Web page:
7. Does it taste like maple syrup? Yep. Except with a stronger flavour – there’s a sort of woodsy undertone that is richer than the store bought pure maple syrup from back east. There is no comparison to regular pancake syrup made with corn syrup – that is very sweet, but has none of the complex flavour of this stuff!

8. Are we happy campers? Oh. Yes. Indeed.

9. Will we have any for sale? Maybe not this year – we started this whole tapping/boiling process a bit late in the season, but next year we’ll get started in November. Because we are on the west coast we can collect from November to early March, which gives us a whole lot of raw material to work with. This has been a great test, though – we’ll keep sugaring for the next couple of weeks and learn what we can and then next year we will start early and see how much we can produce.

What treasure lies at the end of your rainbow? (Weekly photo challenge: Treasure)

Guess what lies right at the bottom of this rainbow? Our big leaf maples! Those same maples that are dribbling sweet sap through tubes into collection vessels… The same sap that is bubbling away on the finishing stage of our first ever batch of Dark Creek Maple Syrup!!!! Treasure, indeed!

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Interesting Opportunity for the Right Person – Farm Manager at O.U.R. Ecovillage

What an exhausting day! Though the bit where I slogged through the mud in the lower hog pen  trying to find out where the electric fence was shorting out was somewhat wearying (and worrying, I discovered said problem when I went down to do the afternoon feed rounds and found the boar, Pompadour, hanging out with Cora and the four boar younglings… wrong side of the fence!!), the exhaustion was a result of spending most of the day with the lovely folks from O.U.R. Ecovillage at our local Seedy Saturday event.

My apologies for the shocking lack of photos - it was SO BUSY!!! I hardly had time to breathe, never mind snap photos...

My apologies for the shocking lack of photos – it was SO BUSY!!! I hardly had time to breathe, never mind snap photos…

My daughter works up at the Ecovillage part time and we (our farm and the Ecovillage) do a bit of collaborating on projects, so we brought some of our eggs to sell at their table while helping the ecovillagers chat with members of the public about the very cool work that goes on at the village. Give me a pile of fence posts and a post-hole digger and a mile of fencing to tackle and I think I’d be less bagged at the end of the day. How can it possibly be so tiring to smile and chat? Inside, no less – no torrential downpour, no nosey boar nudging the backs of my knees, no howling wind…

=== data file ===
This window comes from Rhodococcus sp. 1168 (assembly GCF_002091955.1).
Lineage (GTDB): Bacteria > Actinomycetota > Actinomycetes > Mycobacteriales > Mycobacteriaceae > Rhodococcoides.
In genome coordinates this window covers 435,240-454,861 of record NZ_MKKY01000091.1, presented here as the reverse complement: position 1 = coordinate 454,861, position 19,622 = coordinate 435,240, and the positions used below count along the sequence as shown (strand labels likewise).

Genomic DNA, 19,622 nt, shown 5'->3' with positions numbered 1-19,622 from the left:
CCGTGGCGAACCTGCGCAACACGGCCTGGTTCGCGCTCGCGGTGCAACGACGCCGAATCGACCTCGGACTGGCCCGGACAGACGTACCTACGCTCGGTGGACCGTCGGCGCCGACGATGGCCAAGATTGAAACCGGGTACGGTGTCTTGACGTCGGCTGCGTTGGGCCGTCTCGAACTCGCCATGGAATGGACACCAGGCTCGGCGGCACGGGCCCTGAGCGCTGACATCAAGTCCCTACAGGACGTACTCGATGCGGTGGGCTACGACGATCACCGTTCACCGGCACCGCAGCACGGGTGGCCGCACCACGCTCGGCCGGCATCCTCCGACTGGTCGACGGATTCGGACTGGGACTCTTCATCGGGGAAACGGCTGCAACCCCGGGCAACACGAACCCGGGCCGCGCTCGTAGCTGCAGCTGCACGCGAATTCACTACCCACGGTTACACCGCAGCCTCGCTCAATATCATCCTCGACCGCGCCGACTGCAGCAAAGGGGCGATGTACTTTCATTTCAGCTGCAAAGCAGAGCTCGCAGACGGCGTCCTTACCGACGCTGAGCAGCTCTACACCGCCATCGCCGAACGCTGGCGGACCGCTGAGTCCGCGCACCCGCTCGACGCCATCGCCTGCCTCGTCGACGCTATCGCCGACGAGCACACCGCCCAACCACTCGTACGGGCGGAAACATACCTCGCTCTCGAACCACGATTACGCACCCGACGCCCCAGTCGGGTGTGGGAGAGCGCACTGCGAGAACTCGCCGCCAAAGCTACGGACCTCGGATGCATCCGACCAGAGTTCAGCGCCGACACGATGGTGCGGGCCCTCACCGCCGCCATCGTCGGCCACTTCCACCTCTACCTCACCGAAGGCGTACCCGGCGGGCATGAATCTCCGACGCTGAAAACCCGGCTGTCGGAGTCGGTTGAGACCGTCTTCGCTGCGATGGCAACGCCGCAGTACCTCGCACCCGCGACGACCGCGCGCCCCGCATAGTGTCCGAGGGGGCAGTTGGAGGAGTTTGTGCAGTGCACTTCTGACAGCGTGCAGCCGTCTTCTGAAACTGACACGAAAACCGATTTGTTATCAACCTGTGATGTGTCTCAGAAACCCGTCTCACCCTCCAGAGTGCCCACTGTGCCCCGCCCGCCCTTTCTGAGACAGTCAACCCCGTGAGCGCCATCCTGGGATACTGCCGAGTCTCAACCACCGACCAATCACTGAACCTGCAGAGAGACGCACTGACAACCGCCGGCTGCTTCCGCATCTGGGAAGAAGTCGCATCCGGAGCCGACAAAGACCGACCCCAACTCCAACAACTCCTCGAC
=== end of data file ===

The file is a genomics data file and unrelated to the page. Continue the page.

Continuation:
O.U.R. Ecovillage is a pretty nifty place – 25 acres of sustainable farming and natural building projects… educational programs, permaculture projects – and a whole lot more. An intentional community, here’s how they try to do the quick summary on their website:

Vision: Sustainable well-being for the land, ourselves, and our worldwide village
Mission: To educate and inspire by establishing a thriving learning community and permaculture demonstration site that actively stewards sacred knowledge and a sense of place.

The Ecovillage is currently looking for a farm manager – a full time position best suited to someone interested in living on site, someone with a knowledge of (or interest in) permaculture, and ideally someone who knows both livestock and crop production. There’s a detailed job description here: please pass the info along to any farmer-types who might be interested.